|Aaric Murray hugging an invisible fat person.|Aaric Murray
, Texas Southern, Senior, 6'10 245lbs2013/14 stats:
32.0 mpg, 21.6 ppg, 7.5 rpg, 2.5 bpg, 1.2 apg, 0.9 spg, 2.6 fpg, 2.6 TOpg, 49.1% FG, 74.1% FT, 33.7% 3PT
The oft-travelled Murray wants badly to be a jumpshooter, a stretch five, a new age stretch big. He has wanted this at all three schools he attended, and played accordingly. He burned his way out of two of them due to off-court issues, but ultimately, that is not his biggest problem. Most people have a past. It is the future that we ought be concerned with.
The single biggest knock on Murray is effort, Put simply, there just isn't enough. He loafs on the glass - as evidenced by his rebounding numbers, so unnecessarily mediocre from one so physically superior at his level - and he can only really be seen to be working hard when trying to get himself a touch on offense (and looking dejected if he doesn't get one). Murray won the SWAC Defensive Player of the Year due to his size and shot blocking instincts combination that was unrivalled in the conference, not because he was an incredible or even especially interested defensive player. Murray does not consistently box out, play hard, deny the drive, move his feet enough, rotates quickly, get low enough, or push back onto those fighting him for rebounding or screening position. Essentially, he seems to be interested only in plays that seem to result in statistics. This includes allowing a driver to go past so that he can go for the blocked shot, rather than contest straight up and being content with merely making the shot more difficult. As ever, a shotblocker does not a good defender automatically make.
Offensively, Murray was obliged with a touch on almost every trip at Texas Southern. (Considering the great mismatch he was, why wouldn't he be?) He has good touch around the basket, a quality finisher against smaller opponents who works hard to get position moreso than he works at any part of the game. Defenders are forced to foul Murray because they cannot contain them (Murray averages nine free throw attempts a game), and even when the double and triple teams came, Murray could finish through them or get to the line, from where he is a good shooter. Murray is a powerful player at times and a finesse player at times, a real mismatch who can run the court, finish with power and athleticism, play the pick and pop, drive the ball to the basket with both hands and drop a nice right handed hook shot. Offensively, with his height, speed and decent athleticism, there is a lot to like.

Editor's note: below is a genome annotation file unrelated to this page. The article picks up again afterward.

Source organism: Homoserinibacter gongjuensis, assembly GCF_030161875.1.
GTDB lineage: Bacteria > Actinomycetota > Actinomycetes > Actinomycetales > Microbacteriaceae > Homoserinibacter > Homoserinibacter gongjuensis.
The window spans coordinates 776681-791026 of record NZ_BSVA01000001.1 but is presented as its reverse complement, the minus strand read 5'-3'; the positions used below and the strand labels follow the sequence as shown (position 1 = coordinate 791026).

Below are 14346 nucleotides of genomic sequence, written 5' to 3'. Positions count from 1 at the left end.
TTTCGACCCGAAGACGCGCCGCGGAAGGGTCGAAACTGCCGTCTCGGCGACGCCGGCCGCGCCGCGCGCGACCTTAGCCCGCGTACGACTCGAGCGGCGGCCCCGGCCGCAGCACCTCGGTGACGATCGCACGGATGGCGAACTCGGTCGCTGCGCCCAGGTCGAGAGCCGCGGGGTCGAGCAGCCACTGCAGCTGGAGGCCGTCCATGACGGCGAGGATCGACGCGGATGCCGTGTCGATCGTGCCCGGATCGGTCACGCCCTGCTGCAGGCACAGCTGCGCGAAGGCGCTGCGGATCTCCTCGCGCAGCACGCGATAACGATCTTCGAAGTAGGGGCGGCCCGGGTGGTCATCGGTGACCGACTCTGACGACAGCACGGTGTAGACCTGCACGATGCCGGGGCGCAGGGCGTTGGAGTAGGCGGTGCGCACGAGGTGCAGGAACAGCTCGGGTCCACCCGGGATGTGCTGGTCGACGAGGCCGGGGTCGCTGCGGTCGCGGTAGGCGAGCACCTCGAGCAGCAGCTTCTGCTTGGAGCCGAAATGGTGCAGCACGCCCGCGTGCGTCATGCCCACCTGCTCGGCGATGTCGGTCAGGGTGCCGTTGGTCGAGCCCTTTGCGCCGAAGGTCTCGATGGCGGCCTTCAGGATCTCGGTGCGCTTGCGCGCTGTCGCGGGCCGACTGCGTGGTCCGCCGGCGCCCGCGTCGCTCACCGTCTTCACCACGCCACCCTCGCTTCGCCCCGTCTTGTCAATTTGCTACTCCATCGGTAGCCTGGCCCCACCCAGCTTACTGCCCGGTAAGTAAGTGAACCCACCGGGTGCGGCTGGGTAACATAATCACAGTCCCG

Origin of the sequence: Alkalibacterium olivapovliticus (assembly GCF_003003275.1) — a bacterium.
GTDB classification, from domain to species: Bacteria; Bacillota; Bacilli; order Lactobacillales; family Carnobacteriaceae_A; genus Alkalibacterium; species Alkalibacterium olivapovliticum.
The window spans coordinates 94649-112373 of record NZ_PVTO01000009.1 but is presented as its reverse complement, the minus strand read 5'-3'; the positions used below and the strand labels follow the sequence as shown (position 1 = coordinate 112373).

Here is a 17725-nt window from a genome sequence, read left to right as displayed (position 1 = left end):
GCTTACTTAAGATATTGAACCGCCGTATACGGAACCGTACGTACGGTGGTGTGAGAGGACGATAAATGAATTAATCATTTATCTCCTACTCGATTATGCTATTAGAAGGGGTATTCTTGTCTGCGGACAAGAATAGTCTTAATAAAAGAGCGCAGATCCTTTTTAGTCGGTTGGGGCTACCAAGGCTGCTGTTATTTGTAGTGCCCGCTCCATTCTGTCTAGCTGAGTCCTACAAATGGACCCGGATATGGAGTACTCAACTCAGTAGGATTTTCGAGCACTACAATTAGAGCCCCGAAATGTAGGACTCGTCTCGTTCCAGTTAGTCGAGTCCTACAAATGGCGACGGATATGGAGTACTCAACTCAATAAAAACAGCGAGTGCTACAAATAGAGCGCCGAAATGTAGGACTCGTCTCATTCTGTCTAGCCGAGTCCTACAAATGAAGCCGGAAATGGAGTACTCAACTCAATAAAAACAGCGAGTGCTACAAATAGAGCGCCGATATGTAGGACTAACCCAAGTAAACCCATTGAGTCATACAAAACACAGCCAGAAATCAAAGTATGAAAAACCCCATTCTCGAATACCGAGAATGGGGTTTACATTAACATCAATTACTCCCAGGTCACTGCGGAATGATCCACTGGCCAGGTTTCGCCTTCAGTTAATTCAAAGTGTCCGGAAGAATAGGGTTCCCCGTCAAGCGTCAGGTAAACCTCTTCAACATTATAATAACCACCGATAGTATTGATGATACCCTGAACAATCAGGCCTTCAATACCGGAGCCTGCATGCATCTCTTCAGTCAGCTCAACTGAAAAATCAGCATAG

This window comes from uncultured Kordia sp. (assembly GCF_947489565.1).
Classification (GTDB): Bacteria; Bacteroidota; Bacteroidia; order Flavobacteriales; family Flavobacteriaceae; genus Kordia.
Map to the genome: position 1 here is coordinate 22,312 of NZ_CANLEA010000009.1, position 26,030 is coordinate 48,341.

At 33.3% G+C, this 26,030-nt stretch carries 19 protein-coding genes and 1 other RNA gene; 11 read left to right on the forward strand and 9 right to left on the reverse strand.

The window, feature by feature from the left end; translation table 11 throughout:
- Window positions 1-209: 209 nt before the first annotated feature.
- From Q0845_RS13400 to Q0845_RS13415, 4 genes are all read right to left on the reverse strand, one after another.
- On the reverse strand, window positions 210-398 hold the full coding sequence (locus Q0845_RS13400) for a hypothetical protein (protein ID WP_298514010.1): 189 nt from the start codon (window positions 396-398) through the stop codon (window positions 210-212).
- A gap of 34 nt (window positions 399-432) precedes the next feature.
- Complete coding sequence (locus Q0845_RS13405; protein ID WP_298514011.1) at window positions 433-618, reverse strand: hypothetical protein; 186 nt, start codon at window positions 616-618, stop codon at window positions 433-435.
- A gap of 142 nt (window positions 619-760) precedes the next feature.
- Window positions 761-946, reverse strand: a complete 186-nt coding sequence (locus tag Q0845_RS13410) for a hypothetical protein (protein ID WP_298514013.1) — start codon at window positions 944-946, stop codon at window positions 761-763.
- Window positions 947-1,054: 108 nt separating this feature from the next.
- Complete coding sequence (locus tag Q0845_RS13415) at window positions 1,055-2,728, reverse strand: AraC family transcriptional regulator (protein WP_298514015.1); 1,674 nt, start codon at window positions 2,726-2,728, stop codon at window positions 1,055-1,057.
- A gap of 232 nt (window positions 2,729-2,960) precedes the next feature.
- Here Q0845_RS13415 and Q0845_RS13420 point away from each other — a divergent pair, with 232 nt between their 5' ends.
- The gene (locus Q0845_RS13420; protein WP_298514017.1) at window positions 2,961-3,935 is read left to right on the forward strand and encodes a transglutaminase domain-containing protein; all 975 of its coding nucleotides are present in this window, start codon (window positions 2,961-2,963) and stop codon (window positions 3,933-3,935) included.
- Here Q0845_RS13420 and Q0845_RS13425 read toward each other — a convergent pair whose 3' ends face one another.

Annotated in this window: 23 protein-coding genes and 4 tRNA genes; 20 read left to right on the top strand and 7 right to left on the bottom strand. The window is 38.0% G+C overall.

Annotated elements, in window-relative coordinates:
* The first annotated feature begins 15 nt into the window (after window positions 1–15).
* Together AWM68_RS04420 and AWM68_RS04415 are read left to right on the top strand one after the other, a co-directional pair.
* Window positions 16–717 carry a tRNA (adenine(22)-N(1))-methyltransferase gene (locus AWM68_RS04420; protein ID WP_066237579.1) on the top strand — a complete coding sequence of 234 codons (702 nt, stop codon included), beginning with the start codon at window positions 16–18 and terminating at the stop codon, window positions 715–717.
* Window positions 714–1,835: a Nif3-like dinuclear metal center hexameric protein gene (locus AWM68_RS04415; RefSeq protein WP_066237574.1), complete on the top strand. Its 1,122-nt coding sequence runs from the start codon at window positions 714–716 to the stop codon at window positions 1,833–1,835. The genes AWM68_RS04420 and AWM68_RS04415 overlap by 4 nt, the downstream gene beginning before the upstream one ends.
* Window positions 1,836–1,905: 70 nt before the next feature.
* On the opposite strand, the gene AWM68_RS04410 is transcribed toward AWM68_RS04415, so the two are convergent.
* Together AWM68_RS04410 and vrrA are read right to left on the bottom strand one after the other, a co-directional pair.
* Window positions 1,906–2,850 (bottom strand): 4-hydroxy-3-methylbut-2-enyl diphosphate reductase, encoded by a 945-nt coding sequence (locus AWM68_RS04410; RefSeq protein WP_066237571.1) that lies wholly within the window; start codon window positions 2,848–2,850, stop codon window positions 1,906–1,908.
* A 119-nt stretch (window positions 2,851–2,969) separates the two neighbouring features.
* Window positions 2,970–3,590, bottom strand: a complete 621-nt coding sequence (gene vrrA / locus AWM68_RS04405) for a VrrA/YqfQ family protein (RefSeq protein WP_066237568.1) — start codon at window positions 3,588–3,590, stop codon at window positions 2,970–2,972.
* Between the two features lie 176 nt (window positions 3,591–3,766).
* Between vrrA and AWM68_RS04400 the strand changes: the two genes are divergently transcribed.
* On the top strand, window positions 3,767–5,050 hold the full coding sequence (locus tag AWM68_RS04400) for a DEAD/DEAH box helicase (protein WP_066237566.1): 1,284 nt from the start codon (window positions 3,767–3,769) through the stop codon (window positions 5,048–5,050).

There are of course problems with his offensive game - most notably, neither his jumpshot nor his handle (responsible for many of his turnovers) are as tight and refined as he treats them as being. He could also stand to gain more strength, do more screening off the ball when not getting a touch (and actually make contact with the defender on those he does set), and not look to score with every touch, something he will have to do as the standard of competition and of his teammates improve. Nevertheless, this season, Murray at least demonstrated a willingness to get inside regularly and dominate the paint, reducing if not eradicating the ambitious jumpshot attempts that still somewhat define him.
If Murray still wants to be a jumpshooter, that's fine. But he'll need to get better at them. And his offensive skills do not absolve him of his defensive responsibilities inside the paint. The amount of redemption stories written about him are heartwarming, and may well be true of his knack for off-court dramas, but on the court, Murray must show the same renewed commitment we are told he does off it.
Turning 25 this summer, now is the time. Last year was really the time, but now will do. To be a professional, he'll have to act like it.